Category Archives: Munster Rugby

Lose the chip please Anthony?

The more things change, the more they stay the same?

Anthony Foley is widely recognised as one of the most intelligent players ever to come from these shores, and an obvious choice from the bootroom for Munster’s next head coach.

He’s ostensibly tactically astute, has a clear vision as to how he wants to play the game, and has put in place a team that looks, from the outside, full of ambition, intelligence, passion and forward thinking (albeit perhaps under experienced at this level).

And yet, for reasons beyond his control, the narrative around the first game of Foley’s reign is taken up by the embarrassing story of a private attachment being sent to players.

This sort of thing is unfortunate. Perhaps in a more detail oriented setup like Joe Schmidt’s it would be seen as sacrosanct, and yet, it isn’t the end of the world. Details on what the actual references to players were have been sketchy, with some reports outlining overt negativity, and some saying there’s not much there at all.

Foley can’t turn back time and stop the mistake being made.

He can, however, change the narrative and retain some of Munster’s professional veneer.

‘Better when bitter’

Foley is, of course, part of the famous Munster ‘underdogs’ team. A side of Southern men who blazed a trail for Irish rugby in the south of France, hostile English atmospheres and defended their ‘citadel’ (as Gerry would put it) of Thomond for steamy nights to remember.

But times have changed. I spoke last year of how primitive Irish rugby can be when it comes to psychology and mentality. Schmidt has perhaps shifted this slightly, but we have some way to go.

In today’s Irish Examiner, Foley is quoted as saying the following:

Screen Shot 2014-09-03 at 09.16.06

Honestly, would any professional player reading this truly take anything from it? ‘It’s a clear reminder that there are people out there who want to get you and want to see you fail’?

Well yes, it’s professional rugby, each team you play every week will want to see you fail Axel…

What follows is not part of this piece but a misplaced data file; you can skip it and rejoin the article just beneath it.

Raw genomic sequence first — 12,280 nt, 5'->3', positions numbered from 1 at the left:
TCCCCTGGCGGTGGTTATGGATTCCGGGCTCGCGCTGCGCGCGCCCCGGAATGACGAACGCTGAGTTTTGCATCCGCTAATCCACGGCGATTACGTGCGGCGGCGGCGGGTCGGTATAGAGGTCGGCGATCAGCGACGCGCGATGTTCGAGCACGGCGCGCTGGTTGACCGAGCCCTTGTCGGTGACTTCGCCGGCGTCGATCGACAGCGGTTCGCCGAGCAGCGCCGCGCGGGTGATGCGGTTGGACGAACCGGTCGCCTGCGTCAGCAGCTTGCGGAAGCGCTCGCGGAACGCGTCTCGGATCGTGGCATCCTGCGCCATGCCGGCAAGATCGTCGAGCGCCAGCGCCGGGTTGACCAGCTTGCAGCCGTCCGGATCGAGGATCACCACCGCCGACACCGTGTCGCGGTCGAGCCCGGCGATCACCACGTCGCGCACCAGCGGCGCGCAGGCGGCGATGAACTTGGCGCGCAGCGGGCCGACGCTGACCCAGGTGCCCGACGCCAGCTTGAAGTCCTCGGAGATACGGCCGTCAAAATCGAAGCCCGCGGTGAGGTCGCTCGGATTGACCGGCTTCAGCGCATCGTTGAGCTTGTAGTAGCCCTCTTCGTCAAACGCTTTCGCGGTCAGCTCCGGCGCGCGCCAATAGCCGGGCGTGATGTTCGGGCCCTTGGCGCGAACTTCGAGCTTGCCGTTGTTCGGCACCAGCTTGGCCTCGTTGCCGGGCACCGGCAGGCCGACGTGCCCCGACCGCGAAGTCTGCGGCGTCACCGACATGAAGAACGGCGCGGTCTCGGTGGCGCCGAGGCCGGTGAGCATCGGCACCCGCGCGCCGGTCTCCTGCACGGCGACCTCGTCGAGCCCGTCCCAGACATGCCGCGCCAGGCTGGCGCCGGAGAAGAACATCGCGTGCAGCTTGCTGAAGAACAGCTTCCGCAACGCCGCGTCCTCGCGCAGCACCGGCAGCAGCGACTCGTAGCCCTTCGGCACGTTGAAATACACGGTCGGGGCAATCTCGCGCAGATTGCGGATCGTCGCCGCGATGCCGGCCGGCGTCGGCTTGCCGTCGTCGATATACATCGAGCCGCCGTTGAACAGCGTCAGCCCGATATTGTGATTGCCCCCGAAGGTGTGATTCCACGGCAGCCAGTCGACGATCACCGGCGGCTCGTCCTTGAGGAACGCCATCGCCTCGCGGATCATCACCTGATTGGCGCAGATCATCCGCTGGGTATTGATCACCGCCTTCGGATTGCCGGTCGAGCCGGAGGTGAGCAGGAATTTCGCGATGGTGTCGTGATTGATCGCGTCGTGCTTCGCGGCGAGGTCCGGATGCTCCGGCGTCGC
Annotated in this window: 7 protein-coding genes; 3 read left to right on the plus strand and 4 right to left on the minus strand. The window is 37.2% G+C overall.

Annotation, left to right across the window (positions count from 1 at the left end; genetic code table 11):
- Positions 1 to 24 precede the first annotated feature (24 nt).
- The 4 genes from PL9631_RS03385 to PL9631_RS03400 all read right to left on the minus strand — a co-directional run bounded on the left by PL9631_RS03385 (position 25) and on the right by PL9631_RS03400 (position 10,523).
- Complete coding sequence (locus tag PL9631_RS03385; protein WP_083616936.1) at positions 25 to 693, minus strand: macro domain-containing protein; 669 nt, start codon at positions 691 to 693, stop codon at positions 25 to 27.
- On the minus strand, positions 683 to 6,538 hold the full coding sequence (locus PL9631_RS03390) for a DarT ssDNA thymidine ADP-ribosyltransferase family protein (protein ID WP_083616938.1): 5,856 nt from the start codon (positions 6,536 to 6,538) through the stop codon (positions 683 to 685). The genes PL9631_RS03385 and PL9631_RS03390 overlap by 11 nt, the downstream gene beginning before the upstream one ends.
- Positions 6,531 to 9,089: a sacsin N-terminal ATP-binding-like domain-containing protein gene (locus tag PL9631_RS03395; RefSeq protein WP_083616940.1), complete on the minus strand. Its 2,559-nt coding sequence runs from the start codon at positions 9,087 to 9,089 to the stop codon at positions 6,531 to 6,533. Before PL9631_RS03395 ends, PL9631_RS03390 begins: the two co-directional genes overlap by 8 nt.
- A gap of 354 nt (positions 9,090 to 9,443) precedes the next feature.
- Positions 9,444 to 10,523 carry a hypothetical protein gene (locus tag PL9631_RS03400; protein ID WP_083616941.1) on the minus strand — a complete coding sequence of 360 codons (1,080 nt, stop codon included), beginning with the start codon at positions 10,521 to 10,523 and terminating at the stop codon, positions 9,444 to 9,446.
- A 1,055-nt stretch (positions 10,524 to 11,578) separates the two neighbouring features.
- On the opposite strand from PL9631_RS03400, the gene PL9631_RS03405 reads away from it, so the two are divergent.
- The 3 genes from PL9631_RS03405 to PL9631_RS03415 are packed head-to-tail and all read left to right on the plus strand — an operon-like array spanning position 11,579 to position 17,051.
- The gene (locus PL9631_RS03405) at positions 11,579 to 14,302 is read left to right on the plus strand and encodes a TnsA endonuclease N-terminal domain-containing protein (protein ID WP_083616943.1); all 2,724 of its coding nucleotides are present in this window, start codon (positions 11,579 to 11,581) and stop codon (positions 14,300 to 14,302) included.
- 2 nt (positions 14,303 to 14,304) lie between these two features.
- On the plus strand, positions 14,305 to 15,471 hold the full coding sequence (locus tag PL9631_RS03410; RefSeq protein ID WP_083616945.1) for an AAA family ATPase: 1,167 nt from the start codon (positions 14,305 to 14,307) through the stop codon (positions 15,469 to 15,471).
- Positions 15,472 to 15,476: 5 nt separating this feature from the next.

Ill Judged?

This is either an ill judged quote picked from a press conference when both Foley and Fitzgerald were obviously under pressure or, and hopefully not, an attempt to  return to the ‘better when bitter’ mantra and stoke the ‘pashun’, ‘everyone is against us’ thinking of old.

(Seemingly CEO Fitzgerald was also quoted as saying ‘it’s not as if we’ve invaded Ukraine or Russia’. Perhaps best not to open the Eastern front with a match on Friday night eh Garrett?)

So who are these nasty people? Well, presumably, Foley is referencing Brendan Fanning of the Sindo, who broke the story on Sunday.

There was also consternation from the Munster camp yesterday that one journalist tried to get in contact with players last Saturday, again, presumably Fanning.

A journalist breaking a juicy story and attempting to get quotes from players? What fresh madness is this?

If the quotes Fanning took from the report are incorrect, then fine, state that. But so far, there has been on confirmation or denial of what the contents of the report actually are.

For me, it would befit the whole Munster organisation if this was handled with a simple apology, rather than an attempt to turn it into a rallying call against the meedja.

With Embra to come on Friday night and a relatively handy start to the season, perhaps Foley et al should try a little harder to keep the rugby in mind?


Fanning had his say on these quotes on The Last Word this evening, and didn’t share Foley’s line of thought. Starts around 36 mins:

Supposed excerpts from the document have also been shared on Twitter. If I were Johne Murphy, I probably wouldn’t be too happy.

Trending – Noel Reid & the return of the ‘second 5/8th’ to Irish rugby

The first time I saw Noel Reid play in the flesh, I made up my mind that he’d never make it as a professional player.

It was a weird atmosphere in the R.D.S., a strange mixture of ambivalence and venom on a sunny 2012 Good Friday evening – a B&I Cup Semi Final with extra spice, the day before Leinster would hockey a woeful Cardiff in the Heineken QF.

Much of the crowd was made up of those who came only for the drink. The R.D.S. was turned into a sort of member’s club for the night, one of the only places you could enjoy a pint in Dublin. But the usual brotherly love between Leinster and Munster crowds, and a particularly raucous bunch of Southern invaders, who had obviously made use of the alcohol availability, meant venom wasn’t in short supply!

On the night, Munster brought a fairly experienced team, while Leinster were relying more on untested Rabo players and a few bigger boys thrown in. I had heard a lot about an impish little playmaker and was looking forward to seeing him live at a fairly decent level.

Reid started that night at 10, and to say he had a nightmare would be selling it short. He was blocked down twice as far as I can remember, got turned over in contact, kicked poorly and passed poorly. He was small, light and completely shown up by his fairly limited Munster counterpart Scott Deasy. Munster won after extra time, Martin Moore showed his promise, but the big disappointment was the performance of our 10.

In the pub after, we predicted he’d diminish into obscurity, one of those Leinster names that you remember in passing.

How wrong I was though eh?


Bulked up, devoid of the scrum cap, but retaining that playmaking ability, Reid has flourished in a permanent move to 12. Last season’s breakout was similar in many ways to how the likes of Eoin O’Malley, Dave Kearney and Fergus McFadden burst onto the scene with strong Rabo performances.